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Trump, Hailing Law Enforcement, Signs Executive Order Calling For Police Reform

President Trump speaks during an event on police reform in the Rose Garden of the White House Tuesday.
Evan Vucci
President Trump speaks during an event on police reform in the Rose Garden of the White House Tuesday.

Updated at 2:20 p.m. ET

President Trump signed an executive order on Tuesday encouraging police departments to improve training — a step critics say falls short of what is needed to curb police officers' use of force against nonwhites.

The order comes as the president faces tremendous pressure to take action following the killing of George Floyd at the hands of police last month.

In a Rose Garden ceremony, which at times sounded like a campaign speech, Trump largely defended police officers, saying Americans "demand law and order. They may not say it, they may not be talking about it," he said, "but that's what they want."

The text of the order is available here.

The order will create a database to track police officers with multiple instances of misconduct, and use federal grants to encourage departments to meet certain higher certification standards on use of force.

It would also call on departments to involve social workers and mental health professionals on calls dealing with homelessness, mental illness and addiction.

Questions over limits to power

The order also calls for police departments to ban the use of chokeholds except when an officer feels his or her life is endangered.

It wasn't immediately clear what practical effect that might have given questions about Trump's powers over what is mostly state and local authority for law enforcement and the shortcomings in the history of attempts to ban neck restraints.

Republican Rep. Jim Jordan called the order a "tremendous step forward in improving the system and beginning a new era in the relationship between communities and the police officers that keep them safe."

Critics, however, faulted what they called an empty photo op in which Trump was happy to pose with law enforcement authorities but which likely will not result in practical chances to policing for much of the country.

House Speaker Nancy Pelosi, D-Calif., said "The President's weak Executive Order falls sadly and seriously short of what is required to combat the epidemic of racial injustice and police brutality that is murdering hundreds of Black Americans."

The Rev. Al Sharpton, who eulogized Floyd, said that as long as there is an exception to a chokehold ban that permits an officer to invoke fear for her or his life, police officers will continue to use it.

The executive order does not address concerns by many that police treat African Americans and people of color unfairly. The focus, instead, is on breaking down barriers and bringing communities together and not demonizing the police, Trump said.

On Tuesday the president, as he has in the past month, forcefully defended law enforcement, saying the number of bad officers was "very tiny."

"The vast majority of police officers are selfless and courageous public servants. They are great men and women," he said. And he denounced what he termed "radical and dangerous" proposals to defund police departments, asserting that many departments are, in fact, underfunded and under supported.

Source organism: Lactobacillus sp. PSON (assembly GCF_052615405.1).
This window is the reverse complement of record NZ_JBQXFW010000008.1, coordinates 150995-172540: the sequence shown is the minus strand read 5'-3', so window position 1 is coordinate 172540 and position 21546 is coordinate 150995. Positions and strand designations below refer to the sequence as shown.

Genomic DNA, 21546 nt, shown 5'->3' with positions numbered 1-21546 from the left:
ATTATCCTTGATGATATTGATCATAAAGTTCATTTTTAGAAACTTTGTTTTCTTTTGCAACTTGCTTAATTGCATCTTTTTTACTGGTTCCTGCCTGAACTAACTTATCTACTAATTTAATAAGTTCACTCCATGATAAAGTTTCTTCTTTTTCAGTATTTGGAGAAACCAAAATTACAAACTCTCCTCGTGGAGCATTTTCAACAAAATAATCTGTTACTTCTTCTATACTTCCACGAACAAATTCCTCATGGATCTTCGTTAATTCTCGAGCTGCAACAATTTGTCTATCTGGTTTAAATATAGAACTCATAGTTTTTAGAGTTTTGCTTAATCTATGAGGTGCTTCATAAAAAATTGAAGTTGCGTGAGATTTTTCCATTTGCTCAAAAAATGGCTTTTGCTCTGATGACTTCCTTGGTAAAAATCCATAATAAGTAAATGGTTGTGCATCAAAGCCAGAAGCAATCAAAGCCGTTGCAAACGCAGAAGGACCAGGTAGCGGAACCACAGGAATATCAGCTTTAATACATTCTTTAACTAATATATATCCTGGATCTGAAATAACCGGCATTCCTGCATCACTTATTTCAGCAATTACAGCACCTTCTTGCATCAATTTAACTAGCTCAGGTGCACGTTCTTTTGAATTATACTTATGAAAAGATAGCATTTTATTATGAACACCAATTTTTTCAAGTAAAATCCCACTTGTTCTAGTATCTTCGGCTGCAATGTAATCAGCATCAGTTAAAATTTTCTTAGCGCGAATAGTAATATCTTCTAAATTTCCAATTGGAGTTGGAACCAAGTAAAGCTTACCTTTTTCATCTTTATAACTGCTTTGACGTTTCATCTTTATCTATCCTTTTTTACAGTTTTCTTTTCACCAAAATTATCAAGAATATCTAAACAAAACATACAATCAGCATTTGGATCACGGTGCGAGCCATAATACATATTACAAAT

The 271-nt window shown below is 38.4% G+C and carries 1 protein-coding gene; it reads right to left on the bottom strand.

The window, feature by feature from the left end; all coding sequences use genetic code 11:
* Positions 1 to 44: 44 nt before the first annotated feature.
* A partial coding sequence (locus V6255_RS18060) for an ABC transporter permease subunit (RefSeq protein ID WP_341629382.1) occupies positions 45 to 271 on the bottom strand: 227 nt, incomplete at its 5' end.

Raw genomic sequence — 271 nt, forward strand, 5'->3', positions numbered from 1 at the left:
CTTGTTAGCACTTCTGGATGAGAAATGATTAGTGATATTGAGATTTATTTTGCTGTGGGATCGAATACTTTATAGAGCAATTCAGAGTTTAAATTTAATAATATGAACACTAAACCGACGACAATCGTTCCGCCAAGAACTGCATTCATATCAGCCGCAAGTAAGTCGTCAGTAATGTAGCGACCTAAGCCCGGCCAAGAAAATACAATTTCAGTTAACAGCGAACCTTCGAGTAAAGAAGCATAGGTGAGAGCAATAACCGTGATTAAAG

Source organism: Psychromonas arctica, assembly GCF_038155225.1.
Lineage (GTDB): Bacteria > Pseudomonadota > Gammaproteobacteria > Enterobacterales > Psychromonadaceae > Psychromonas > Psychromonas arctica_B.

Some activists responding to recent killings by police have rallied behind the slogan "defund the police," which they say would involve taking some money given to departments today and using it for mental health, social work and other functions apart from patrol-style policing.

Trump and Republicans have seized on what they call extreme ideas about abolishing police departments altogether.

At least one family member reportedly skips White House

Before signing the order on Tuesday, Trump said he met with several families whom, he said, lost loved ones "in deadly interactions with police."

Said Trump: "To all of the hurting families, I want you to know, that all Americans mourn by your side, your loved ones will not have died in vain."

The precise details weren't immediately clear but according to at least one report, the mother of a Pittsburgh boy who was killed by police said she had traveled to Washington for meetings this week but would not talk with Trump.

Michelle Kenney — whose 17 year-old son, Antwon Rose, was killed in 2018 — said on Facebook that she wants action from Congress on law enforcement but that she does not want to talk with Trump, Pittsburgh's KDKA TV station reported.

Political digressions

Trump touted positive economic news and steps that his administration has taken to assist minority communities such as empowerment zones and aid to historically black colleges and universities.

Trump also said "We must build upon our heritage, not tear it down" — an apparent reference to the dismantling of Confederate and other statues around the country.

The White House also is in a political confrontation with Congress over the apparent expansion of bipartisan support among lawmakers to rename U.S. military facilities named for Confederate commanders.

Meanwhile, the Senate Judiciary Committee has convened a hearing Tuesday afternoon on policing and community relations as Senate Republicans continue work on a policing bill they are expected to unveil this week.

The Democratic-led House of Representatives has introduced a bill that would, among other measures, also ban chokeholds.

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Amita Kelly is a Washington editor, where she works across beats and platforms to edit election, politics and policy news and features stories.
Brian Naylor
NPR News' Brian Naylor is a correspondent on the Washington Desk. In this role, he covers politics and federal agencies.